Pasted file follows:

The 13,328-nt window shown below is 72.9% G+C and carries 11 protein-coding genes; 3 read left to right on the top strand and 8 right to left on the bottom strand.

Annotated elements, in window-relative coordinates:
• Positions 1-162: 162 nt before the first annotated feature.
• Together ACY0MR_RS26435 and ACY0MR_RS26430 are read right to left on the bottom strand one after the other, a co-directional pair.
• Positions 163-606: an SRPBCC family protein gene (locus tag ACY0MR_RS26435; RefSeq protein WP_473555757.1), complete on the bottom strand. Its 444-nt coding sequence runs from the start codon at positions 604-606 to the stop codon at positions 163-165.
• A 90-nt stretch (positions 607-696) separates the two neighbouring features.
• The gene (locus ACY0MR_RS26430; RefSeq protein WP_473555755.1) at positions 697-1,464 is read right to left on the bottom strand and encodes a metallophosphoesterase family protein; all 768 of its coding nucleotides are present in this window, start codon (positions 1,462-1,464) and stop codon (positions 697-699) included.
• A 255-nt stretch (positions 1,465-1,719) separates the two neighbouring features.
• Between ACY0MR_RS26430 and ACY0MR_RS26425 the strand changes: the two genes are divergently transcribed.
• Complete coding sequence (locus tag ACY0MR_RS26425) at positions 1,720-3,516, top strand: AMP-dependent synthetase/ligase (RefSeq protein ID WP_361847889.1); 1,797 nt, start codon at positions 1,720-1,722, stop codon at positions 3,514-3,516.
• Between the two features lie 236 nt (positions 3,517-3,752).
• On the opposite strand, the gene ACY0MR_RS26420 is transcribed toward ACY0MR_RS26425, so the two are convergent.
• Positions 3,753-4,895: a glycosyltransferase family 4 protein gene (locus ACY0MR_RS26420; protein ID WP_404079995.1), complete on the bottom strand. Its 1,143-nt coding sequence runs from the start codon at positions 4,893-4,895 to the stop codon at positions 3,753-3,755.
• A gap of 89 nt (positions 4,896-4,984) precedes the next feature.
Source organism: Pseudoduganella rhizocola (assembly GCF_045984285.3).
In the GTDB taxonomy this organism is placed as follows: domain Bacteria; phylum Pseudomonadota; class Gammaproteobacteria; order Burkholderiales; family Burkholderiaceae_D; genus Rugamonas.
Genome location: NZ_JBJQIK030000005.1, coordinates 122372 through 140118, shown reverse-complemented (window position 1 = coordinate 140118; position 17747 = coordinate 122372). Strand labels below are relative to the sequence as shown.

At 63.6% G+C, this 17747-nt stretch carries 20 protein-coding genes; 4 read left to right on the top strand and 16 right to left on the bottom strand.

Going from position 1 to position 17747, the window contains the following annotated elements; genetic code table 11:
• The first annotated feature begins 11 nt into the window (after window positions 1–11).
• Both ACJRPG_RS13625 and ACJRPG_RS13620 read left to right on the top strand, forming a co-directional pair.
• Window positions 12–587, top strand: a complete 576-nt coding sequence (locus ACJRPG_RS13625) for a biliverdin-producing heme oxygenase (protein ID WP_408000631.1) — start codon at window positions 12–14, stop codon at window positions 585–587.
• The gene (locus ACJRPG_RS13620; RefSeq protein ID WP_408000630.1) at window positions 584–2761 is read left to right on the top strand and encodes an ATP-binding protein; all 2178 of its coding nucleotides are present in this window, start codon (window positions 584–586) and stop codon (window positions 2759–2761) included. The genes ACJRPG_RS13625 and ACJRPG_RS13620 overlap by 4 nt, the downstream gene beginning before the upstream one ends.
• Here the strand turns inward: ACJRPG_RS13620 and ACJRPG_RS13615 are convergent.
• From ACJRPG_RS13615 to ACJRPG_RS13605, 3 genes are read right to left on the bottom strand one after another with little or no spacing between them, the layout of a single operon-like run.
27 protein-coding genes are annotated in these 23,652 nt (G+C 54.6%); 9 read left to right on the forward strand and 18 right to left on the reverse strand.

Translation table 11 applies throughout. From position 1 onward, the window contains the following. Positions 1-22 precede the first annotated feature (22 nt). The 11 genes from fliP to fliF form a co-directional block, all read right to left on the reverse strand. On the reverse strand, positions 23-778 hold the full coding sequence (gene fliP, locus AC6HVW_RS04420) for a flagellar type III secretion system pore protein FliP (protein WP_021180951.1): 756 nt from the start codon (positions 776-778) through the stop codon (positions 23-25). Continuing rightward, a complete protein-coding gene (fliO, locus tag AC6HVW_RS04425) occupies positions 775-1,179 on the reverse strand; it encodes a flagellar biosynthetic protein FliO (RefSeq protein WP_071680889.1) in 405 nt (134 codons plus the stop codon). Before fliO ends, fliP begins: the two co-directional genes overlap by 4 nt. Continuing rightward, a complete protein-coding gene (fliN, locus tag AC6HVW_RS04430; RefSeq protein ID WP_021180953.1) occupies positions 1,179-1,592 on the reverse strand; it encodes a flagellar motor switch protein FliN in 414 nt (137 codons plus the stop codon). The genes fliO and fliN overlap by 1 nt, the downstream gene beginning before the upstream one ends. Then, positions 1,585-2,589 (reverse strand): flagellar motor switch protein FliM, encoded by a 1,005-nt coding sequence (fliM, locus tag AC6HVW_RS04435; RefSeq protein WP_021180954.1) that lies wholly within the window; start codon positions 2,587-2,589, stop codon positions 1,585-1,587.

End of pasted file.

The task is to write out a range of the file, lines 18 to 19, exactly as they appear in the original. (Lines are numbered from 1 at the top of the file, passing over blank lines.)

At 63.6% G+C, this 17747-nt stretch carries 20 protein-coding genes; 4 read left to right on the top strand and 16 right to left on the bottom strand.

Going from position 1 to position 17747, the window contains the following annotated elements; genetic code table 11: